effectively block Boris Johnson's Brexit strategy. As he said, he has been involved in politics for 37 years. He is the grandson of Winston Churchill,

who was one of the founding fathers many people would argue of the modern form of the European Union as well.

So for him to go, this grandee of the party is a huge blow to many in the Conservative Party. And it's actually the one part of Boris Johnson's

Brexit strategy which really is back firing today it seems. Because many in his party are very unhappy with the way him and his chief adviser have

treated many of the grandees of the party just this morning, one of them being dismissed by a text even. We'll continue to follow. But it certainly

looks as though this bill is going to pass. And then we hand over to Boris Johnson and wait to see how he's going to get this snap election organized.

We know there are some maneuverings behind the scenes. Back in a moment.


ANDERSON: If you're just joining us, you are more than welcome. You're watching CONNECT THE WORLD. This hour we are following two massive stories

for you as the sunrises over the Bahamas. We are getting a look at the utter devastation left by hurricane Dorian. These images well they speak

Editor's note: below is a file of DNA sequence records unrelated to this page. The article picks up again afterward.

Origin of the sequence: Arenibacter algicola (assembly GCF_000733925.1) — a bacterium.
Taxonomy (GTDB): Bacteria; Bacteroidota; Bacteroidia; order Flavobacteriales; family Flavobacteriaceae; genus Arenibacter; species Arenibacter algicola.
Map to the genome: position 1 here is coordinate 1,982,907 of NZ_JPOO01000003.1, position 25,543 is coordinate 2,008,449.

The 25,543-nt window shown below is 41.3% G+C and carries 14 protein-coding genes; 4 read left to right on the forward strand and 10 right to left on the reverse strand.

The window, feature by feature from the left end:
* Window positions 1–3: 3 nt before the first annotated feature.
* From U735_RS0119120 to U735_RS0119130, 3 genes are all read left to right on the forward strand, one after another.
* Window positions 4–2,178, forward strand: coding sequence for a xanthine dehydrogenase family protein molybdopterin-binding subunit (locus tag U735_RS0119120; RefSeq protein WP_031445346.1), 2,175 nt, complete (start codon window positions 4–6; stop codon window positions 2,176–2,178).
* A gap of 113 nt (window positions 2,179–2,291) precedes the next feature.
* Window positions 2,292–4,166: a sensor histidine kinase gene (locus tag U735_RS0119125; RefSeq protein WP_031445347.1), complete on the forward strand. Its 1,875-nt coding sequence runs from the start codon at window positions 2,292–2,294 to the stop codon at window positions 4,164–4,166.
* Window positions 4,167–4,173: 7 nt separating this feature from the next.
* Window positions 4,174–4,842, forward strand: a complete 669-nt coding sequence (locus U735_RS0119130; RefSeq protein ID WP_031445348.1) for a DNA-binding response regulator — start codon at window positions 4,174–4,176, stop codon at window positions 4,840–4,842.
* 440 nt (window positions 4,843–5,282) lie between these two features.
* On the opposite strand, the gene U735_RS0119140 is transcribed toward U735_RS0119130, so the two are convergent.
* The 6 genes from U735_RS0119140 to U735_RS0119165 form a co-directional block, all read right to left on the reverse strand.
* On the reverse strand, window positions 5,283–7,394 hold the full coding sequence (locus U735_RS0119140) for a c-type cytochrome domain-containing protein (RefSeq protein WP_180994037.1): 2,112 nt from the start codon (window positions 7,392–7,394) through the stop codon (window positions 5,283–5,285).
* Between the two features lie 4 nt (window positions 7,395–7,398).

for themselves, don't they. Truly catastrophic damage, with entire neighborhoods wiped out. The storm now tracking dangerously close to the

eastern coast of the United States.

And then with raucous rebels from his own party, stopping the British Prime Minister's no-deal Brexit designs, a last-minute election now looks to be

on the cards. Max Foster is outside Parliament where right now and as we speak, Max, MPs inside the chamber debating a bill that could further delay

Brexit. That is the U.K. exit from the EU, of course, and now possibly trigger a snap election.

FOSTER: Yes. Outside Parliament actually on Downing Street, we understand there are discussions taking place, about how they can get this snap

election to happen. Because under the current system, they're going to have to come here, get a two-thirds majority in parliament to agree to the snap



But that's not going to get through we understand. So now they're looking at this alternative option, which is pushing aside the current law, and

effectively bringing a separate law into Parliament, a one-off law. Which would allow a simple majority, just a majority of one to pass a snap

election. So that could come in days ahead.

Behind the scenes, Boris Johnson seen very much trying out all the different strategies to get what they can out of this. House of Commons

debating currently, as you say, likely to vote on that bill to block a no- deal Brexit twice today. First in about an hour and a half on whether to add any amendments as well, and then final vote just a few hours later.

After that, Prime Minister Boris Johnson may table that motion to call a general election. It's unclear if that would pass. But they're going to

find an alternative it seems. Whilst the British Parliament consumes itself in discussing a deal or not, the primary obstacle to any kind of agreement

has been the Irish backstop. Speaking to Irish radio, RTE, earlier, the country's foreign minister said that Britain keeps changing its mind and